Bullz-Eye’s Favorite Albums of 2010: Staff Writer Mike Farley’s picks

It was an interesting year for me music-wise. So much great stuff passed my desk or by e-mail from publicists, but something odd happened: my old PC started getting so slow that I literally could not listen to my iTunes and work at the same time. Makes writing CD reviews tough, but makes listening while I work to get a feel for new music even harder. I persevered, playing stuff in the car and also, finally, getting a super-fast new PC recently. My joy of listening to my iTunes catalog and discovering new music has returned. And so, I give to you, my Top 10 albums of 2010:

1. The Silver Seas: Chateau Revenge
There are two songs on this album that can bring anyone from the lowest of lows to the highest of highs in no time flat: “The Best Things in Life” and “What’s the Drawback.” Daniel Tashian and company continue to make some of the best music that, unfortunately, most people have never heard. So hey, this holiday season, do something about that. Go buy the Silver Seas’ music, and tell them I sent you.

2. Rooney: Eureka
Editor David Medsker to me, “Hey, I think you’ll like these guys.” Me, after hearing band: “Um, understatement.” It’s just good, unadulterated pop/rock – no whiny kid voice and no Auto Tune.


Read the rest after the jump...

Elogy: One


RIYL: Coldplay, Aqualung, Passion Pit

Not everyone can lead. It’s just a fact of life. Some will lead, and the rest will follow, and you will find no greater place to observe this behavior in action than in the world of music, where every band who scores even a sliver of attention inadvertently gives birth to a gaggle of copycats. Most of which, naturally, suck hard.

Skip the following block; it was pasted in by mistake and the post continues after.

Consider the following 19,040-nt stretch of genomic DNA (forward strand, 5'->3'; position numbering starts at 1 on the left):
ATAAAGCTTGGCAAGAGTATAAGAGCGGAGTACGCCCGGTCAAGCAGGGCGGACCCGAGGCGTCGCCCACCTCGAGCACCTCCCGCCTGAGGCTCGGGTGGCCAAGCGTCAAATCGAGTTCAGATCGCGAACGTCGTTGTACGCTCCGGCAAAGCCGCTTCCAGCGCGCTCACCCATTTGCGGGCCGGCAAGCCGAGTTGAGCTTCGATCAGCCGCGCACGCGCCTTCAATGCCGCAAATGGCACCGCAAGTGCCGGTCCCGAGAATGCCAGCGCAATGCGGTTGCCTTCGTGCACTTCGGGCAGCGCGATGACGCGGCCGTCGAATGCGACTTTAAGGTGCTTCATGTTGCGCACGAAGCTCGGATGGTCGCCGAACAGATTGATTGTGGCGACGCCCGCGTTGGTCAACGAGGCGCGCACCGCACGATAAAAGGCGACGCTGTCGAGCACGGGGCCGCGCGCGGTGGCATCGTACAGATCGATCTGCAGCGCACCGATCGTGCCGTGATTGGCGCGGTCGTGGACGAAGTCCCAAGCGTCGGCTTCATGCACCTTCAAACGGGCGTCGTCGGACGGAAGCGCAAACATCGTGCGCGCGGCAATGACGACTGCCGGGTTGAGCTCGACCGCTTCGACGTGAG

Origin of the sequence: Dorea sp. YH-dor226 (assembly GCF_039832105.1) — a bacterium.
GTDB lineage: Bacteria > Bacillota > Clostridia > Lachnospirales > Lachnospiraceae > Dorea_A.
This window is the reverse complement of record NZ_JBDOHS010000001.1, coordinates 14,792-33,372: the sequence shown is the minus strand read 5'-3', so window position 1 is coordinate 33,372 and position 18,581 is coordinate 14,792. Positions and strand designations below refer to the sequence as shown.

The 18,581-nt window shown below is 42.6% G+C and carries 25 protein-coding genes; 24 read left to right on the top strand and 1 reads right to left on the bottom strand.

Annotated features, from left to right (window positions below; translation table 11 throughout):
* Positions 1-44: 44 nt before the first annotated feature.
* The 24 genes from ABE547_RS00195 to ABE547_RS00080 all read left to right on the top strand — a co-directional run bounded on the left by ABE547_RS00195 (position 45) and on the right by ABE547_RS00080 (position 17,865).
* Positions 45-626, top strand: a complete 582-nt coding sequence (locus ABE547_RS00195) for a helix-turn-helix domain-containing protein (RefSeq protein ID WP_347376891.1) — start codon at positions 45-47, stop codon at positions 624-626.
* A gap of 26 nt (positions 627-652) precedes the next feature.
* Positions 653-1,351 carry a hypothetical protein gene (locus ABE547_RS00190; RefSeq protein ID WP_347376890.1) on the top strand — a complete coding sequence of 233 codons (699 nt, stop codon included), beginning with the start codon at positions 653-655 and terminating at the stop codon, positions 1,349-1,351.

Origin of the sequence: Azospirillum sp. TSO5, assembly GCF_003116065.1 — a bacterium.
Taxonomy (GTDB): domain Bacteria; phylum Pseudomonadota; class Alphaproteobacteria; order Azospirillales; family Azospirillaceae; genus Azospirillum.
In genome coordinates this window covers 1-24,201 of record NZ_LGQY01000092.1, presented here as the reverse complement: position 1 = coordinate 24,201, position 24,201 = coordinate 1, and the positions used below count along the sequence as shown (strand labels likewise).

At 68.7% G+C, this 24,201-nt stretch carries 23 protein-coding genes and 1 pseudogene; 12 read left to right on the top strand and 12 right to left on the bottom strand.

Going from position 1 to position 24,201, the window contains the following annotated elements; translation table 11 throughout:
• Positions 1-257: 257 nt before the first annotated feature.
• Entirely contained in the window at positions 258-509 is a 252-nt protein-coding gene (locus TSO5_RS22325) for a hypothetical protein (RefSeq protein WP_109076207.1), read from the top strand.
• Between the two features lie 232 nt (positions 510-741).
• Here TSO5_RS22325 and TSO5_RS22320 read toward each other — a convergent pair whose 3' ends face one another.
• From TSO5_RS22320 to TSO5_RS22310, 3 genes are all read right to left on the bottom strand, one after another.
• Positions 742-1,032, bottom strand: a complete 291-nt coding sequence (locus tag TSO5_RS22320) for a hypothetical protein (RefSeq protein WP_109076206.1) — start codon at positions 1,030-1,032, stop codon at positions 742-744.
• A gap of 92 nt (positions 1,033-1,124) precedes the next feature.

However, just because someone is a follower does not mean that they’re not bringing something new to the table, and California trio Elogy is a good example. From the first breath that singer Derek Cannavo takes on One, the band’s debut album, it’s clear that he really, really likes the way Chris Martin sings, executing both of Martin’s trademark moves (the aching baritone, followed by the aching falsetto) in a matter of seconds. And yet, for all the tricks the band may have stolen from other bands’ playbooks, One is a consistently engaging listen, stuffed to the gills with anthemic choruses and slice & dice programming that will make Passion Pit green with envy. The soaring “Eager We Are” will surely land in a CW show in the next six months, while “Welcome to Inertia” out-Aqualung’s Aqualung, skillfully blending major keys with full-blown melancholia. The band’s true star, though, is drummer Nick Lyman, who positively bashes his set when he’s not unleashing drum samples that sound like Everything but the Girl’s Walking Wounded set on puree.

If they can stay away from overblown power ballads like “Rest Your Senses” (think Staind’s “It’s Been Awhile” for the bedroom pop set), there should be little preventing Elogy from jumping to the next level. It may not be the most unique first step a band’s ever taken, but it would not be at all surprising to see Elogy evolve into a band that others want to copy. (Elogy 2010)